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Understanding Bladder Cancer and Incontinence

Know what to look for and how to properly manage bladder cancer and its effects.

The wall of the bladder has several layers, which are made up of different types of cells. Most bladder cancers start in the innermost lining of the bladder, which is called the urothelium or transitional epithelium. As the cancer grows into or through the other layers in the bladder wall, it becomes more advanced and can be harder to treat. Over time, the cancer might grow outside the bladder and into nearby structures. It might spread to nearby lymph nodes, or to other parts of the body. Depending on pre-existing conditions, your doctor may recommend routine screenings to detect, but knowing good habits and environmental exposures to avoid can lower your risk.

Steps to Avoid Bladder Cancer

  • Quit Smoking

    Smoking represents the highest risk factor in developing bladder cancer. Studies show those who smoke cigarettes are 3 times more likely to develop various types of bladder cancer (1). Quitting can lower your chances.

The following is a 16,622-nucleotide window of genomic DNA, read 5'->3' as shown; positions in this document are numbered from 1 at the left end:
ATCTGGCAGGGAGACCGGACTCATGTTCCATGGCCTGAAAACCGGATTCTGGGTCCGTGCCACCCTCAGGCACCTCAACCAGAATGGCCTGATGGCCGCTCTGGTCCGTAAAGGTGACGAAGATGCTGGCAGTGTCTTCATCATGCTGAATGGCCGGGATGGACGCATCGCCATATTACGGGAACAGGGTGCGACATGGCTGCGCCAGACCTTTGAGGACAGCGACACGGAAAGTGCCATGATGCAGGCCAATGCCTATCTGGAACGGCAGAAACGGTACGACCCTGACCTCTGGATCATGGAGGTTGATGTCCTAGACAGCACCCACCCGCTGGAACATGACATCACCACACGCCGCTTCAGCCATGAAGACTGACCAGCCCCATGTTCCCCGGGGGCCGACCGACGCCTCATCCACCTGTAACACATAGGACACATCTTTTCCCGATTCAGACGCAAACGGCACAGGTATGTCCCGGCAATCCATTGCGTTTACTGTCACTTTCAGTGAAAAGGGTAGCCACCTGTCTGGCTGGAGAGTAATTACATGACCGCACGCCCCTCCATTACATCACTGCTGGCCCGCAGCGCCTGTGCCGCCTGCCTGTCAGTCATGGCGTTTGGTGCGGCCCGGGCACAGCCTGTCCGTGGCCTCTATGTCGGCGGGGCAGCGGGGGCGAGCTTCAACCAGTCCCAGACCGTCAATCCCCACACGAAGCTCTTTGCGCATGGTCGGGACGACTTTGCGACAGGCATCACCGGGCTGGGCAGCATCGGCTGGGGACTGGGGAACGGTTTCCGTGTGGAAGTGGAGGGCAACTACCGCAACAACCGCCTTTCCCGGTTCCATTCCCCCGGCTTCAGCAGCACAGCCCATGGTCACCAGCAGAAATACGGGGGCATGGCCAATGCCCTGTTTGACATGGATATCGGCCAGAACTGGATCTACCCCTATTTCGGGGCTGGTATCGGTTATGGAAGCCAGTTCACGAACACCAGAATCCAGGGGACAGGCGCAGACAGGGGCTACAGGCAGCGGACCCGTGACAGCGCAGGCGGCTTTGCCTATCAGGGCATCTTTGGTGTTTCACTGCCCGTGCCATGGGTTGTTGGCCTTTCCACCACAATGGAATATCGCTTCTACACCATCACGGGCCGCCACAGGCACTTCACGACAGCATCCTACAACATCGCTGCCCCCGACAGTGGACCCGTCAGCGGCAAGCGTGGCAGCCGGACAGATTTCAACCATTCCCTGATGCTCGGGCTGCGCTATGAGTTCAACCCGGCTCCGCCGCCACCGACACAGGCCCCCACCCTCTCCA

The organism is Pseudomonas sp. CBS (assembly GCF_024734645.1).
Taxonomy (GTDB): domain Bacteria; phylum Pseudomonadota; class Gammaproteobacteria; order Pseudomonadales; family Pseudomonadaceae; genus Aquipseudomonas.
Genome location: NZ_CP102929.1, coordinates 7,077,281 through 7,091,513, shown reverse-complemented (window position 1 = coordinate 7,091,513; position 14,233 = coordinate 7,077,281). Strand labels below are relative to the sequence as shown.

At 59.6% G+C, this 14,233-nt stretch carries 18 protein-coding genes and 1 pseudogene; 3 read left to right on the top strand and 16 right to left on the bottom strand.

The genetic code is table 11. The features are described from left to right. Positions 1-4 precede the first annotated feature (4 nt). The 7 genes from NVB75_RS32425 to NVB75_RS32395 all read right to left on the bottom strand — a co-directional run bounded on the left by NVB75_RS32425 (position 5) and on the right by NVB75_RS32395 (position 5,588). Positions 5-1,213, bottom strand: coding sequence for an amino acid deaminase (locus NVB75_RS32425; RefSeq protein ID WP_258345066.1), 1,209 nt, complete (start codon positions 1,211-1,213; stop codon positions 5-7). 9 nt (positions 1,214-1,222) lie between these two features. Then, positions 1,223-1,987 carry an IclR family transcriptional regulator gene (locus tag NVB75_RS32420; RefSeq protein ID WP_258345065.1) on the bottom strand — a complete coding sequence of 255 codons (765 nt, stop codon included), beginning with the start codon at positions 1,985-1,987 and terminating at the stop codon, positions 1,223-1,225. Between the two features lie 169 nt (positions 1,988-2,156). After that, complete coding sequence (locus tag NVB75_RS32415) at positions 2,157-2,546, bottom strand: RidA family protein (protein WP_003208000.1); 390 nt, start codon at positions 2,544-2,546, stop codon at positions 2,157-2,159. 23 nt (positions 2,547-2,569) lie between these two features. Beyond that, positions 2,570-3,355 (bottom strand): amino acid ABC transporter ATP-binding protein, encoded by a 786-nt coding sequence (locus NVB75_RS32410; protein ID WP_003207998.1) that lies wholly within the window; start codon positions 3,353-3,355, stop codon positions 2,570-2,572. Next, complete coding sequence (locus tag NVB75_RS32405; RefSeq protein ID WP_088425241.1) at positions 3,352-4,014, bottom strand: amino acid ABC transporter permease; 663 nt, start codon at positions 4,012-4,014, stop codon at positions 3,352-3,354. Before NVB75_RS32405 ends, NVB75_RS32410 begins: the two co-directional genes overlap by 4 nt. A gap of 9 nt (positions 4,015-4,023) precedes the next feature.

• Know Your Workplace Exposures

    Depending on your profession, you may be exposed to certain industrial chemicals that increase your chances of developing bladder cancer that leads to urinary incontinence. Chemicals called aromatic amines, such as benzidine and beta-naphthylamine, which are sometimes used in the dye industry, should be avoided or handled with proper safety precautions.

  • Avoid Certain Herbal Supplements and Medications

    According to the US Food and Drug Administration (FDA), use of the diabetes medicine pioglitazone (Actos) for more than one year may be linked with an increased risk of bladder cancer. In addition, dietary supplements containing aristolochic acid (mainly in herbs from the Aristolochia family) have been linked with an increased risk of urothelial cancers, including bladder cancer.

  • Not drinking enough fluids

    People who drink a lot of fluids, especially water, each day tend to have lower rates of bladder cancer. This might be because they empty their bladders more often, which could keep chemicals from lingering in their bladder.

  • Bladder Cancer Treatment and Incontinence

    Cancer treatments that may increase your risk of incontinence include: Radiation therapy to the pelvic area, which can irritate the bladder. Chemotherapy, because it may cause nerve damage, vomiting that strains the muscles controlling urination, or loss of hormones, which can dry out the urethra.

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